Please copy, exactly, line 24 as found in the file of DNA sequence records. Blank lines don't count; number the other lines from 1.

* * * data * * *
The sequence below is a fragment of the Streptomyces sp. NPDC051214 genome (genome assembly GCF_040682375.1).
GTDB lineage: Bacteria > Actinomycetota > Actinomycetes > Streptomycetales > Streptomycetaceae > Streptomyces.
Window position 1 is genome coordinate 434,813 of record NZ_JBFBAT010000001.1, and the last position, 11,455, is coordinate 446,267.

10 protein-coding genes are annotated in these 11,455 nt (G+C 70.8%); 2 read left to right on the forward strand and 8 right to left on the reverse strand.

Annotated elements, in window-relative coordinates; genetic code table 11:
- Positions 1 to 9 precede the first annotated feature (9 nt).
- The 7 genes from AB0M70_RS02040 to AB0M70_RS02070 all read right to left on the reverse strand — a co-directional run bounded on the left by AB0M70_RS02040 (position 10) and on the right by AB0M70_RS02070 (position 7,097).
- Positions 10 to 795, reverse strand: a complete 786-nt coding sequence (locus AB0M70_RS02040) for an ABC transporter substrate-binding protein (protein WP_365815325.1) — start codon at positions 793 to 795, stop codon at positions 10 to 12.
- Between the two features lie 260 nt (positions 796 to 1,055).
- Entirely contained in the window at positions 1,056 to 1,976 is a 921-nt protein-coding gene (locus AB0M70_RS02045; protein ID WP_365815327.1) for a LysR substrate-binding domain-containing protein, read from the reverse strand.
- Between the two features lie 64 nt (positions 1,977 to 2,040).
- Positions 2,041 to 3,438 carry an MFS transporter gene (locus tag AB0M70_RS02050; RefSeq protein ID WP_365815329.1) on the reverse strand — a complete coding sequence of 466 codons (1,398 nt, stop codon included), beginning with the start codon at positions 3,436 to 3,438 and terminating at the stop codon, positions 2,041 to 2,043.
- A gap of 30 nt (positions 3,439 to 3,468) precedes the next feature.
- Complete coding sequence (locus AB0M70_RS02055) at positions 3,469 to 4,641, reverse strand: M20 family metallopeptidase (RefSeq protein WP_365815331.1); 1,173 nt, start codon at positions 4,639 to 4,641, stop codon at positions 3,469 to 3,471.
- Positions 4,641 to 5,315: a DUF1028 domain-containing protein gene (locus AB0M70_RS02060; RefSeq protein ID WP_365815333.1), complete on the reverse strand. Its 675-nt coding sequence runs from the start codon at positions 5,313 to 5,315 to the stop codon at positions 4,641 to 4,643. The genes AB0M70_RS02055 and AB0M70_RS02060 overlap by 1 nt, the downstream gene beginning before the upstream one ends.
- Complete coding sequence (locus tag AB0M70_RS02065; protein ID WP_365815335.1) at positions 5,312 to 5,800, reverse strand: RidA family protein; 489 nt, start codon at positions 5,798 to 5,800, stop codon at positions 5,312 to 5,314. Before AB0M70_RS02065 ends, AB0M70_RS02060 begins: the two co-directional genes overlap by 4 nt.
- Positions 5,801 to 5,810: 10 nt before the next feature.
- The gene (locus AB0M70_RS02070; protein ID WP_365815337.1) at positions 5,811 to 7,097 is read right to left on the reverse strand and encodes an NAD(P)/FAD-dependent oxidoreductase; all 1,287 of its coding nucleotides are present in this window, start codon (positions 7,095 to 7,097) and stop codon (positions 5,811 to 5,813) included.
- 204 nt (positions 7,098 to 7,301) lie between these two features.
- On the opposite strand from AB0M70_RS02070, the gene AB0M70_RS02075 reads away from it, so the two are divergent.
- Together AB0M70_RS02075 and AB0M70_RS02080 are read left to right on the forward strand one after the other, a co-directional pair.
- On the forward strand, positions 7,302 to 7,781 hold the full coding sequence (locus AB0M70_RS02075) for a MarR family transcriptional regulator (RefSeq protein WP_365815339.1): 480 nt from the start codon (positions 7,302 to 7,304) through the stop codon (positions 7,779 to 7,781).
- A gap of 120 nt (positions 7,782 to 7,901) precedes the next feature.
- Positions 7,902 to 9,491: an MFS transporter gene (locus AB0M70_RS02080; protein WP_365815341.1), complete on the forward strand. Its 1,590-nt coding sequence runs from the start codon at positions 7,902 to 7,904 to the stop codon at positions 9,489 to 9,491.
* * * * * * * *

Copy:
- Positions 7,902 to 9,491: an MFS transporter gene (locus AB0M70_RS02080; protein WP_365815341.1), complete on the forward strand. Its 1,590-nt coding sequence runs from the start codon at positions 7,902 to 7,904 to the stop codon at positions 9,489 to 9,491.